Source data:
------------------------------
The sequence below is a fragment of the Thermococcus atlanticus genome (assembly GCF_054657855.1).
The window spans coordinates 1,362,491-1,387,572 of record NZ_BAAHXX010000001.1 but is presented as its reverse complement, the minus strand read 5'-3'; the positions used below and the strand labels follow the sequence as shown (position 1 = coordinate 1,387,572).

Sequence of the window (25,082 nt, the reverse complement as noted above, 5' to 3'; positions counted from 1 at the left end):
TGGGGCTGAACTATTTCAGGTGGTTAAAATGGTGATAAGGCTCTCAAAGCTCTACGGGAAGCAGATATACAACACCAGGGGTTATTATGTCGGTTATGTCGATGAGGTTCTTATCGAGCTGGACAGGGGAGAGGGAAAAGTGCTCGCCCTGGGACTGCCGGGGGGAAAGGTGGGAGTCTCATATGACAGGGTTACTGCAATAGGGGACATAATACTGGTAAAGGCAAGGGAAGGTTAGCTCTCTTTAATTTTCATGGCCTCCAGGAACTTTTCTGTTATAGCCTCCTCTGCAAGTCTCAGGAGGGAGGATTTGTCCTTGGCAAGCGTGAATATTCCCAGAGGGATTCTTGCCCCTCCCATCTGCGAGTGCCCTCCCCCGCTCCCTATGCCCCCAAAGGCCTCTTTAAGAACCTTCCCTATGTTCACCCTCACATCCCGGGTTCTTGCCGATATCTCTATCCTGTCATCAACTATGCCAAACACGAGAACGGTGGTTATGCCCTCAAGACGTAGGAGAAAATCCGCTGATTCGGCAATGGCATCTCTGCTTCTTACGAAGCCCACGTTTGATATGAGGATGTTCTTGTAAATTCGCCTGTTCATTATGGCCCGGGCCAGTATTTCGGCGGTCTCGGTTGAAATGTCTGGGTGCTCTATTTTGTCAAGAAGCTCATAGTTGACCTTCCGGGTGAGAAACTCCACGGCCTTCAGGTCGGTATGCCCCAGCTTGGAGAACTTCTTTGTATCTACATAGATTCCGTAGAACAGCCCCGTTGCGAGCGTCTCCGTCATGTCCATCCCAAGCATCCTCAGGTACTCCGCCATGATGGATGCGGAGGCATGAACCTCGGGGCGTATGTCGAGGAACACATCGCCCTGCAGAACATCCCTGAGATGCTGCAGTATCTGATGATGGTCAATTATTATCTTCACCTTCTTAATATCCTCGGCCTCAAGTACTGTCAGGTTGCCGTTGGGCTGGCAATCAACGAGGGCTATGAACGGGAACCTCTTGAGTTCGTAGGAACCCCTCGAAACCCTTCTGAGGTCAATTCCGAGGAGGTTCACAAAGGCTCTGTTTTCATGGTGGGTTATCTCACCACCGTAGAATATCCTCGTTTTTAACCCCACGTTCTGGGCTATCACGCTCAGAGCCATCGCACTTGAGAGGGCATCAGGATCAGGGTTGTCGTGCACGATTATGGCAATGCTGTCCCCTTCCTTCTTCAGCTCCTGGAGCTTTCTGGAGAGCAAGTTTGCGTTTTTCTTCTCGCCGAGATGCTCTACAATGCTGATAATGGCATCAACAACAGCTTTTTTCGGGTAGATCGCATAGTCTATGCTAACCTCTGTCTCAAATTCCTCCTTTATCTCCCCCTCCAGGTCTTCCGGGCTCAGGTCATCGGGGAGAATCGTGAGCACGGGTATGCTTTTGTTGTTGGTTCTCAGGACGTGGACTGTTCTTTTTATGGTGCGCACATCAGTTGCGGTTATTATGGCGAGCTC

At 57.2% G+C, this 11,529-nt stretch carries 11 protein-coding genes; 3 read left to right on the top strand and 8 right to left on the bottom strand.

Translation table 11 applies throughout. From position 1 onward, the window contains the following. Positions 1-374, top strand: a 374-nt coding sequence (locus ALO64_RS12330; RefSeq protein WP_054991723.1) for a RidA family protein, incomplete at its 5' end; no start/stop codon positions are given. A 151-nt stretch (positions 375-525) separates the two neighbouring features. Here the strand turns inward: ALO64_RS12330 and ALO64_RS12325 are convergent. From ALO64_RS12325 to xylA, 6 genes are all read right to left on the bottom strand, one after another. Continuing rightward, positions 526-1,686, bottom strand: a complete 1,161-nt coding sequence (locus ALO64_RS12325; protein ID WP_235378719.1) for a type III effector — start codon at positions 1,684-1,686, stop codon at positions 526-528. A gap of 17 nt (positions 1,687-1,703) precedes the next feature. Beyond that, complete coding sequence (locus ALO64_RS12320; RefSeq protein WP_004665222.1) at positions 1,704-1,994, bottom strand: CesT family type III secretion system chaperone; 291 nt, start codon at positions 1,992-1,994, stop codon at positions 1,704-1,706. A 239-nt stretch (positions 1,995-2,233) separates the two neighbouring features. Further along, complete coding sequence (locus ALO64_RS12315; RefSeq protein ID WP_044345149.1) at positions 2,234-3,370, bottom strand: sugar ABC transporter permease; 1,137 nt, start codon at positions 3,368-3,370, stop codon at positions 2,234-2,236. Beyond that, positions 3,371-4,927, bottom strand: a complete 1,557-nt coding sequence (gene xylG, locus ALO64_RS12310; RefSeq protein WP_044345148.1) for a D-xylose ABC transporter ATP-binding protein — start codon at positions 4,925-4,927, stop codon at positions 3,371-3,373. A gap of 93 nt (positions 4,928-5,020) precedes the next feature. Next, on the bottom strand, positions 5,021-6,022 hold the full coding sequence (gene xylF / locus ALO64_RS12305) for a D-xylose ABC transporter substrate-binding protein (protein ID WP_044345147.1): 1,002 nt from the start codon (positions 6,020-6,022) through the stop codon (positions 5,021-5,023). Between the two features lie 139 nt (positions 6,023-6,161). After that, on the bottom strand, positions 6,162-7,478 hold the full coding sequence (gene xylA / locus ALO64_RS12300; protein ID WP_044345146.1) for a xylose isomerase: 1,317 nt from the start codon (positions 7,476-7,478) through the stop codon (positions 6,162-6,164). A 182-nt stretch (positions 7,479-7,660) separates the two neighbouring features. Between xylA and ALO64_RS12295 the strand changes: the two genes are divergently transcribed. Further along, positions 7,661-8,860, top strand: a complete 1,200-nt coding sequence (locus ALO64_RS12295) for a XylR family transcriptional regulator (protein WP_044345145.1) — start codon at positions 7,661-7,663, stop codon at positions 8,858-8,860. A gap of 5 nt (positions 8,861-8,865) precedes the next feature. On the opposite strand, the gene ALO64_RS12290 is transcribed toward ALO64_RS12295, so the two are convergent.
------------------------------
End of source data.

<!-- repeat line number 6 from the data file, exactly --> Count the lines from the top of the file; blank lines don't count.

Translation table 11 applies throughout. From position 1 onward, the window contains the following. Positions 1-374, top strand: a 374-nt coding sequence (locus ALO64_RS12330; RefSeq protein WP_054991723.1) for a RidA family protein, incomplete at its 5' end; no start/stop codon positions are given. A 151-nt stretch (positions 375-525) separates the two neighbouring features. Here the strand turns inward: ALO64_RS12330 and ALO64_RS12325 are convergent. From ALO64_RS12325 to xylA, 6 genes are all read right to left on the bottom strand, one after another. Continuing rightward, positions 526-1,686, bottom strand: a complete 1,161-nt coding sequence (locus ALO64_RS12325; protein ID WP_235378719.1) for a type III effector — start codon at positions 1,684-1,686, stop codon at positions 526-528. A gap of 17 nt (positions 1,687-1,703) precedes the next feature. Beyond that, complete coding sequence (locus ALO64_RS12320; RefSeq protein WP_004665222.1) at positions 1,704-1,994, bottom strand: CesT family type III secretion system chaperone; 291 nt, start codon at positions 1,992-1,994, stop codon at positions 1,704-1,706. A 239-nt stretch (positions 1,995-2,233) separates the two neighbouring features. Further along, complete coding sequence (locus ALO64_RS12315; RefSeq protein ID WP_044345149.1) at positions 2,234-3,370, bottom strand: sugar ABC transporter permease; 1,137 nt, start codon at positions 3,368-3,370, stop codon at positions 2,234-2,236. Beyond that, positions 3,371-4,927, bottom strand: a complete 1,557-nt coding sequence (gene xylG, locus ALO64_RS12310; RefSeq protein WP_044345148.1) for a D-xylose ABC transporter ATP-binding protein — start codon at positions 4,925-4,927, stop codon at positions 3,371-3,373. A gap of 93 nt (positions 4,928-5,020) precedes the next feature. Next, on the bottom strand, positions 5,021-6,022 hold the full coding sequence (gene xylF / locus ALO64_RS12305) for a D-xylose ABC transporter substrate-binding protein (protein ID WP_044345147.1): 1,002 nt from the start codon (positions 6,020-6,022) through the stop codon (positions 5,021-5,023). Between the two features lie 139 nt (positions 6,023-6,161). After that, on the bottom strand, positions 6,162-7,478 hold the full coding sequence (gene xylA / locus ALO64_RS12300; protein ID WP_044345146.1) for a xylose isomerase: 1,317 nt from the start codon (positions 7,476-7,478) through the stop codon (positions 6,162-6,164). A 182-nt stretch (positions 7,479-7,660) separates the two neighbouring features. Between xylA and ALO64_RS12295 the strand changes: the two genes are divergently transcribed. Further along, positions 7,661-8,860, top strand: a complete 1,200-nt coding sequence (locus ALO64_RS12295) for a XylR family transcriptional regulator (protein WP_044345145.1) — start codon at positions 7,661-7,663, stop codon at positions 8,858-8,860. A gap of 5 nt (positions 8,861-8,865) precedes the next feature. On the opposite strand, the gene ALO64_RS12290 is transcribed toward ALO64_RS12295, so the two are convergent.